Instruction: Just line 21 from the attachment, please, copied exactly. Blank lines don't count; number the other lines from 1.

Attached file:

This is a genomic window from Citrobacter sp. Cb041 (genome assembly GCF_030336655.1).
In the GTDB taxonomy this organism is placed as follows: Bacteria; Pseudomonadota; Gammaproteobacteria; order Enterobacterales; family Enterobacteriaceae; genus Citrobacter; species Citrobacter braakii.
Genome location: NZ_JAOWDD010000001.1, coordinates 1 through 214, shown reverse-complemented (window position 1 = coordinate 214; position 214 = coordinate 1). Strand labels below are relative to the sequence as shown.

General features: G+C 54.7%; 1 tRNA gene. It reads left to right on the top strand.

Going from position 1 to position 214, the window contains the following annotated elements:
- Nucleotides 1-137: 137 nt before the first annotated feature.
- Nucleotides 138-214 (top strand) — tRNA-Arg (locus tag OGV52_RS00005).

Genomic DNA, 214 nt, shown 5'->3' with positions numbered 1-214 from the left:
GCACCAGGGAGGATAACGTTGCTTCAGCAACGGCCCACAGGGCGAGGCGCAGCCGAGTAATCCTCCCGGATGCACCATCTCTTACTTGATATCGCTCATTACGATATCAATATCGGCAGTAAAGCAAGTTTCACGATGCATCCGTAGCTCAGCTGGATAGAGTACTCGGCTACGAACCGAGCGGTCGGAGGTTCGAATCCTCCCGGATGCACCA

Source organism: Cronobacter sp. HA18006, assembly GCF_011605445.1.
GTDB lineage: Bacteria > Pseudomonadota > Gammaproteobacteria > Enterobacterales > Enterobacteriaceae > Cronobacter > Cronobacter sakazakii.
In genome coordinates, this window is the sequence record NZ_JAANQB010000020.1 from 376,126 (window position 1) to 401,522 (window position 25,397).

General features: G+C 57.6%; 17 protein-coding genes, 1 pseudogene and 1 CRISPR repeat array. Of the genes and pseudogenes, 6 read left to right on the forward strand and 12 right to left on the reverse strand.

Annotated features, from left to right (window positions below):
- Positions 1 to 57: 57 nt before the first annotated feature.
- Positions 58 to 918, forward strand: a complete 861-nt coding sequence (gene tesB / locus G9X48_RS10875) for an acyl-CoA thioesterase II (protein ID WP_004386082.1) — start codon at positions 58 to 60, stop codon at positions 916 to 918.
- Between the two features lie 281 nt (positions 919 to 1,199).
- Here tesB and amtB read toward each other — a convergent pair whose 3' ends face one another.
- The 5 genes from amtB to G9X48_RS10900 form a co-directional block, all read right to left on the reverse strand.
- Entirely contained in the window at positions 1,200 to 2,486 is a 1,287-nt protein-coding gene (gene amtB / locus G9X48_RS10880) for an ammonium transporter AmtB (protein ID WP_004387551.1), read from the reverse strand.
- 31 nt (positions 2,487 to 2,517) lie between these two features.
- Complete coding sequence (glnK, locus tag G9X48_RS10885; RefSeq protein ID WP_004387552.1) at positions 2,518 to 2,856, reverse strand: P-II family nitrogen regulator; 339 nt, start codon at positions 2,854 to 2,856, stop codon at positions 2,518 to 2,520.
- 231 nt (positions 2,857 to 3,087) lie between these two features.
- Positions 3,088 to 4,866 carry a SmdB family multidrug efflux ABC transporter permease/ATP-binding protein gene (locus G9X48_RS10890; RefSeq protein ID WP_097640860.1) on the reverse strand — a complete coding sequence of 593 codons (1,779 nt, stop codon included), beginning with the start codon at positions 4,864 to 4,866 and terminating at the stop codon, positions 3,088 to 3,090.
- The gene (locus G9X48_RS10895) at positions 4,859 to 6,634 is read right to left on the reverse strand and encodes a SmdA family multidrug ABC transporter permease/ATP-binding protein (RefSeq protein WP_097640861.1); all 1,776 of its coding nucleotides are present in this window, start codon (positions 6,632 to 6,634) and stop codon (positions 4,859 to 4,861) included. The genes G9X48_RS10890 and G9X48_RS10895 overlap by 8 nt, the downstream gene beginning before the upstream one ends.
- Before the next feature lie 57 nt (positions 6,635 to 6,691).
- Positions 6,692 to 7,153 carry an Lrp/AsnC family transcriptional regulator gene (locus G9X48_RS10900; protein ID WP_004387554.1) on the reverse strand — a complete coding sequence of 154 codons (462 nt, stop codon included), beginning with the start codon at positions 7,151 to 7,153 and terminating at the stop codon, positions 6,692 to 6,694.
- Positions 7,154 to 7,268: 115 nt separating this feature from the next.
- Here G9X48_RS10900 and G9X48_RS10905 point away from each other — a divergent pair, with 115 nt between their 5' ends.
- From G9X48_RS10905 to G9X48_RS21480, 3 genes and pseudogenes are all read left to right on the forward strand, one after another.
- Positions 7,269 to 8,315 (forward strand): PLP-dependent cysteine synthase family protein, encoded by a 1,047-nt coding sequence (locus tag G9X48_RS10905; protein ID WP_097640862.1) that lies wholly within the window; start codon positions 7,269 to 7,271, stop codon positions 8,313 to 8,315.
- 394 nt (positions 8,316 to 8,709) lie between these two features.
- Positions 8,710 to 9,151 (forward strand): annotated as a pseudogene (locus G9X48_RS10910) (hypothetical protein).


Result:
- 31 nt (positions 2,487 to 2,517) lie between these two features.